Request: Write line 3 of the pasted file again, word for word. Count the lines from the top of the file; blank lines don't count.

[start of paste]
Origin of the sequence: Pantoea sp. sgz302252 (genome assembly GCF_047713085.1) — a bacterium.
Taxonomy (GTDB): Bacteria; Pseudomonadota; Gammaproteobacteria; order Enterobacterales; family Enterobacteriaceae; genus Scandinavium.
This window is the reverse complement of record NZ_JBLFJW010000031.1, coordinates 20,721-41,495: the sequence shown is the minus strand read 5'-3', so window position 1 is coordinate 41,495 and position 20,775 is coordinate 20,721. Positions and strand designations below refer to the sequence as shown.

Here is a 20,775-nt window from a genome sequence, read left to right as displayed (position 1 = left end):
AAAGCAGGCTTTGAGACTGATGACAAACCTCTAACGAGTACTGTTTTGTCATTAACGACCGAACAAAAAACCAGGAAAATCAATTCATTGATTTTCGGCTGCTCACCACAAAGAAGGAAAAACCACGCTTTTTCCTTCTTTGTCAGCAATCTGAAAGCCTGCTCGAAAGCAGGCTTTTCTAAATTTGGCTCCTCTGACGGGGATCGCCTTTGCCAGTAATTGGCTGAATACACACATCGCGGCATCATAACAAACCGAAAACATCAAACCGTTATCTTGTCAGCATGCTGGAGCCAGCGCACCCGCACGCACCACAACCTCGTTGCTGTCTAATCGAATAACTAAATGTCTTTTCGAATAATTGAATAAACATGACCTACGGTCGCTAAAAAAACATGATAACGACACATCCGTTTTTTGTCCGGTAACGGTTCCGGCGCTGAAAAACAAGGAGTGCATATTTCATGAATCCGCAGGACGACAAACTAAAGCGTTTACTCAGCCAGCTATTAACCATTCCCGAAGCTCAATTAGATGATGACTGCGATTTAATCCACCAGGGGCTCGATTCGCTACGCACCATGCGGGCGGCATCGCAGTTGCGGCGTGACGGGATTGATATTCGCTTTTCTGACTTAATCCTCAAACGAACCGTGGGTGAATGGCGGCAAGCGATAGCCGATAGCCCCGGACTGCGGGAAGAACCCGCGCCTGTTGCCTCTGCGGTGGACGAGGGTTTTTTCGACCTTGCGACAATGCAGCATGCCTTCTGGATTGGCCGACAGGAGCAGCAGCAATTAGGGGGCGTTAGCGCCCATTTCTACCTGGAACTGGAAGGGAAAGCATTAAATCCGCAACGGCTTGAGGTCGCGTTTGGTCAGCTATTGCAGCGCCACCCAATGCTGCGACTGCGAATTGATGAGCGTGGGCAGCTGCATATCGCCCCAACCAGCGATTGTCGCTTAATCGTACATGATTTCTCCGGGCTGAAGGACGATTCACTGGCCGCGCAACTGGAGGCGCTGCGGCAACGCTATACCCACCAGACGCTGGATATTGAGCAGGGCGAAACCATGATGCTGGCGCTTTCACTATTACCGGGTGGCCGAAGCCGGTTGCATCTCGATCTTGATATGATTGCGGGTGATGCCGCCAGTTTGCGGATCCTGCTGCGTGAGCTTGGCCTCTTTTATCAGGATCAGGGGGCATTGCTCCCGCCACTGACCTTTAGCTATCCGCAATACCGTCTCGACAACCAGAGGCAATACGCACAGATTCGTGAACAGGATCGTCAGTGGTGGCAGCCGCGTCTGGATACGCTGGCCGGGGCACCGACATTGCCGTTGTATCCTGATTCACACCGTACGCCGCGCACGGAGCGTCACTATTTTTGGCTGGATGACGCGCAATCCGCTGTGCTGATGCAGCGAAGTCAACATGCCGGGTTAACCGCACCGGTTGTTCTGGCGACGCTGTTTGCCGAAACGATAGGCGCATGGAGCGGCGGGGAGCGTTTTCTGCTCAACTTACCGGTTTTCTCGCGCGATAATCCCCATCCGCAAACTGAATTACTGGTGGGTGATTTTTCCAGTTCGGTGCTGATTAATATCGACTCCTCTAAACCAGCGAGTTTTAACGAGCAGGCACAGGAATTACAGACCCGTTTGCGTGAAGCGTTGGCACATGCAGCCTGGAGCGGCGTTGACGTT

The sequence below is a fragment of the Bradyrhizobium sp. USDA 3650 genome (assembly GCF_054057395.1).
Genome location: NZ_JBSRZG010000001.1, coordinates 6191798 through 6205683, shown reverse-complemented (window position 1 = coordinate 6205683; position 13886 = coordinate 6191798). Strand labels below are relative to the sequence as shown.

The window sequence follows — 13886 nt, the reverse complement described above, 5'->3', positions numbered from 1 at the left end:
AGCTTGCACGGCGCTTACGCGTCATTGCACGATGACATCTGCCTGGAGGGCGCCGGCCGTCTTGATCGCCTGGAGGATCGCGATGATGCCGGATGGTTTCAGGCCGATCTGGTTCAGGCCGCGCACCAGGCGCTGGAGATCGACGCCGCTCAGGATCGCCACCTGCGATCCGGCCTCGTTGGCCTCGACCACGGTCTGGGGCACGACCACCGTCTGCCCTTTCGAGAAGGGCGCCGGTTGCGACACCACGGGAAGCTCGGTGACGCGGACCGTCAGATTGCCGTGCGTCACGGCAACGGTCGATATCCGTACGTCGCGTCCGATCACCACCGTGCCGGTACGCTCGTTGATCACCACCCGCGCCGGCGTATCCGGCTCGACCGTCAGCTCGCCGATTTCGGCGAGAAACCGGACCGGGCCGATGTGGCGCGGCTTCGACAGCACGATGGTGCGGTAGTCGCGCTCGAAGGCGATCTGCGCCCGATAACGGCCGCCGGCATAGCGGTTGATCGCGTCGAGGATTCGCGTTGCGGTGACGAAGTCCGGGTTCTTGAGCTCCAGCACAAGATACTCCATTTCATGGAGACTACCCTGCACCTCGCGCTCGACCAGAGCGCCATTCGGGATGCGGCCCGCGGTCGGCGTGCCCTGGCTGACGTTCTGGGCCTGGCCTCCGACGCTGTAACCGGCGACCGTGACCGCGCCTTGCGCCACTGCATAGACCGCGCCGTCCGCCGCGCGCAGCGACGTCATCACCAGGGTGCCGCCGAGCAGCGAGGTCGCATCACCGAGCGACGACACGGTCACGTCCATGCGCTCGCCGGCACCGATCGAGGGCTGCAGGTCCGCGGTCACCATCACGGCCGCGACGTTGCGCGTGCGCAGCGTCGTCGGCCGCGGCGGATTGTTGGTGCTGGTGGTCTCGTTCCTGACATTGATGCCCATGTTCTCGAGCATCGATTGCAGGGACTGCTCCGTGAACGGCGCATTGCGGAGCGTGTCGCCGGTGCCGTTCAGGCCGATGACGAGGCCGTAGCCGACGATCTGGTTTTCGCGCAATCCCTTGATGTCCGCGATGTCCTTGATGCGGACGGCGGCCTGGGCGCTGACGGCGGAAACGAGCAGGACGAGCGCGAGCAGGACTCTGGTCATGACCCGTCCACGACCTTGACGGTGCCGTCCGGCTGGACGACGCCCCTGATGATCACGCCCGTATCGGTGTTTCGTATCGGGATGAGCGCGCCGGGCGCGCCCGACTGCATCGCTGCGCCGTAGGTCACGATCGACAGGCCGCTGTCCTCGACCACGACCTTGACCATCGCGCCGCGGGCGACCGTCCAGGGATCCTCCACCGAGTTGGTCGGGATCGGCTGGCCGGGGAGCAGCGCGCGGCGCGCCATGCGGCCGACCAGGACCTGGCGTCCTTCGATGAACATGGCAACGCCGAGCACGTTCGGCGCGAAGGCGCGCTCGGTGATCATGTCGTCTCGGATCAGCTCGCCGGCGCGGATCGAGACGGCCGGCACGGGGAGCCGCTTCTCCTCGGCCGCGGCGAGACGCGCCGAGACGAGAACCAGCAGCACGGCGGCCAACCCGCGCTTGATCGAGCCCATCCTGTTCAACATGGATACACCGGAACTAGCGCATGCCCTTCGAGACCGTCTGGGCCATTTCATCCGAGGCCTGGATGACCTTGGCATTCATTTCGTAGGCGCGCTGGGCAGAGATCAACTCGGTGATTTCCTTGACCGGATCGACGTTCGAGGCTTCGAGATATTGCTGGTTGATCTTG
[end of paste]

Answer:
This window is the reverse complement of record NZ_JBLFJW010000031.1, coordinates 20,721-41,495: the sequence shown is the minus strand read 5'-3', so window position 1 is coordinate 41,495 and position 20,775 is coordinate 20,721. Positions and strand designations below refer to the sequence as shown.